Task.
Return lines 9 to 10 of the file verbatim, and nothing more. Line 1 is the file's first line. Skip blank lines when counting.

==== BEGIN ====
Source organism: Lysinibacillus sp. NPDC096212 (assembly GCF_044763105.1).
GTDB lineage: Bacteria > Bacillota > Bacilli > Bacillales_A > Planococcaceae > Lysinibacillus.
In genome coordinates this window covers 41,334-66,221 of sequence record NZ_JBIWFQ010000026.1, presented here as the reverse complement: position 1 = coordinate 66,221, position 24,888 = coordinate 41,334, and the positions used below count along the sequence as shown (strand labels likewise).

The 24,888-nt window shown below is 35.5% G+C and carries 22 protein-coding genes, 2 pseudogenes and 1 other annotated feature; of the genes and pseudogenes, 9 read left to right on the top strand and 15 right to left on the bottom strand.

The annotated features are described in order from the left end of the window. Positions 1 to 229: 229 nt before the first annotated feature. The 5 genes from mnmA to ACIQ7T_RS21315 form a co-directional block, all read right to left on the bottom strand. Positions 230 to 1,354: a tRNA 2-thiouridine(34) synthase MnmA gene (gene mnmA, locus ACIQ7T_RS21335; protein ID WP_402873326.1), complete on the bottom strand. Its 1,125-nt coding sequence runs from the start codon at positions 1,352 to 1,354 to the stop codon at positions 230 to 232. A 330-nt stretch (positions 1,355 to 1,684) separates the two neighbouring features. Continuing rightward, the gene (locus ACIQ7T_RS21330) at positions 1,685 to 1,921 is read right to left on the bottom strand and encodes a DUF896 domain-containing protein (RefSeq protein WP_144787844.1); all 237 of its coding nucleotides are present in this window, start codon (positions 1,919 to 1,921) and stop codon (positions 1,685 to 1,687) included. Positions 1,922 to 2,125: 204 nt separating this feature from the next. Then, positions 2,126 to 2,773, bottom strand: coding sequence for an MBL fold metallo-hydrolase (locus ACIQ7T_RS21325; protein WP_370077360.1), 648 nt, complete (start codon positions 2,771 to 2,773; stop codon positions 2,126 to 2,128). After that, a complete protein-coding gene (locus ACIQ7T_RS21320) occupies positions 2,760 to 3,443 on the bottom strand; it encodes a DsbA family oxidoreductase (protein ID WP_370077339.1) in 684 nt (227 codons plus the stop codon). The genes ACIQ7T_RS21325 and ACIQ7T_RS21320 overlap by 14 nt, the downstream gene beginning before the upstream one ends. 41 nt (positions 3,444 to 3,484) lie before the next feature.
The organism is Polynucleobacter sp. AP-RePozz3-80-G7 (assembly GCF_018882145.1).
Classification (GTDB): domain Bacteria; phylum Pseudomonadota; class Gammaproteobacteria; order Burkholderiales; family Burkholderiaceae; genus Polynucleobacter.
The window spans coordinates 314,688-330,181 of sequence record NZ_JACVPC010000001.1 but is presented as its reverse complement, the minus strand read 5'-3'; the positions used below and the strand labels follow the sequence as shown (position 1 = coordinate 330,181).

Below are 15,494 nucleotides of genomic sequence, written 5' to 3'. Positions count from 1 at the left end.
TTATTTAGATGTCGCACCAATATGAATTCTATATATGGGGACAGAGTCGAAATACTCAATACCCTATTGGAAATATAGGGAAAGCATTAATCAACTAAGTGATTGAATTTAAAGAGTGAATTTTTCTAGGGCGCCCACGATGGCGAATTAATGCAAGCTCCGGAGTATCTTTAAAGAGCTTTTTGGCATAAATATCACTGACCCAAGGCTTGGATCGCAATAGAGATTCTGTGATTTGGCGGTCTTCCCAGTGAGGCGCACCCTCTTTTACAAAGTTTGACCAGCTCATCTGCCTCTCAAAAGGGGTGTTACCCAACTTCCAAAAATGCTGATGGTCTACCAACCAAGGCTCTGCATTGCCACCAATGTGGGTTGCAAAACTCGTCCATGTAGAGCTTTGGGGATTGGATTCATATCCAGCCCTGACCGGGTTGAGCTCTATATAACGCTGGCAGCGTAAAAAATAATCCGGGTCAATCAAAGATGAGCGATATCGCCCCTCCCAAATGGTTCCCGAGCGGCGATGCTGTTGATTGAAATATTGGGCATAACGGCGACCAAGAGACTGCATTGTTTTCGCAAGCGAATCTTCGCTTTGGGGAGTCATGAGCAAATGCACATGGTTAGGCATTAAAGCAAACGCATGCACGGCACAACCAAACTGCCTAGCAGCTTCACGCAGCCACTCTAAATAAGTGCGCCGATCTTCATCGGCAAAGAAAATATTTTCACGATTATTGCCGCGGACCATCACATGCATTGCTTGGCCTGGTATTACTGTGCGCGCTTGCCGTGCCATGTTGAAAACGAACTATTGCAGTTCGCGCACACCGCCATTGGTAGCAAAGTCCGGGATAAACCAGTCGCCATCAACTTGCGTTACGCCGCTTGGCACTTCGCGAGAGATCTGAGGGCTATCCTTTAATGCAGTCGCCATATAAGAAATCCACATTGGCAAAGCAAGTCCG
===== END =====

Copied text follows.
Below are 15,494 nucleotides of genomic sequence, written 5' to 3'. Positions count from 1 at the left end.
TTATTTAGATGTCGCACCAATATGAATTCTATATATGGGGACAGAGTCGAAATACTCAATACCCTATTGGAAATATAGGGAAAGCATTAATCAACTAAGTGATTGAATTTAAAGAGTGAATTTTTCTAGGGCGCCCACGATGGCGAATTAATGCAAGCTCCGGAGTATCTTTAAAGAGCTTTTTGGCATAAATATCACTGACCCAAGGCTTGGATCGCAATAGAGATTCTGTGATTTGGCGGTCTTCCCAGTGAGGCGCACCCTCTTTTACAAAGTTTGACCAGCTCATCTGCCTCTCAAAAGGGGTGTTACCCAACTTCCAAAAATGCTGATGGTCTACCAACCAAGGCTCTGCATTGCCACCAATGTGGGTTGCAAAACTCGTCCATGTAGAGCTTTGGGGATTGGATTCATATCCAGCCCTGACCGGGTTGAGCTCTATATAACGCTGGCAGCGTAAAAAATAATCCGGGTCAATCAAAGATGAGCGATATCGCCCCTCCCAAATGGTTCCCGAGCGGCGATGCTGTTGATTGAAATATTGGGCATAACGGCGACCAAGAGACTGCATTGTTTTCGCAAGCGAATCTTCGCTTTGGGGAGTCATGAGCAAATGCACATGGTTAGGCATTAAAGCAAACGCATGCACGGCACAACCAAACTGCCTAGCAGCTTCACGCAGCCACTCTAAATAAGTGCGCCGATCTTCATCGGCAAAGAAAATATTTTCACGATTATTGCCGCGGACCATCACATGCATTGCTTGGCCTGGTATTACTGTGCGCGCTTGCCGTGCCATGTTGAAAACGAACTATTGCAGTTCGCGCACACCGCCATTGGTAGCAAAGTCCGGGATAAACCAGTCGCCATCAACTTGCGTTACGCCGCTTGGCACTTCGCGAGAGATCTGAGGGCTATCCTTTAATGCAGTCGCCATATAAGAAATCCACATTGGCAAAGCAAGTCCG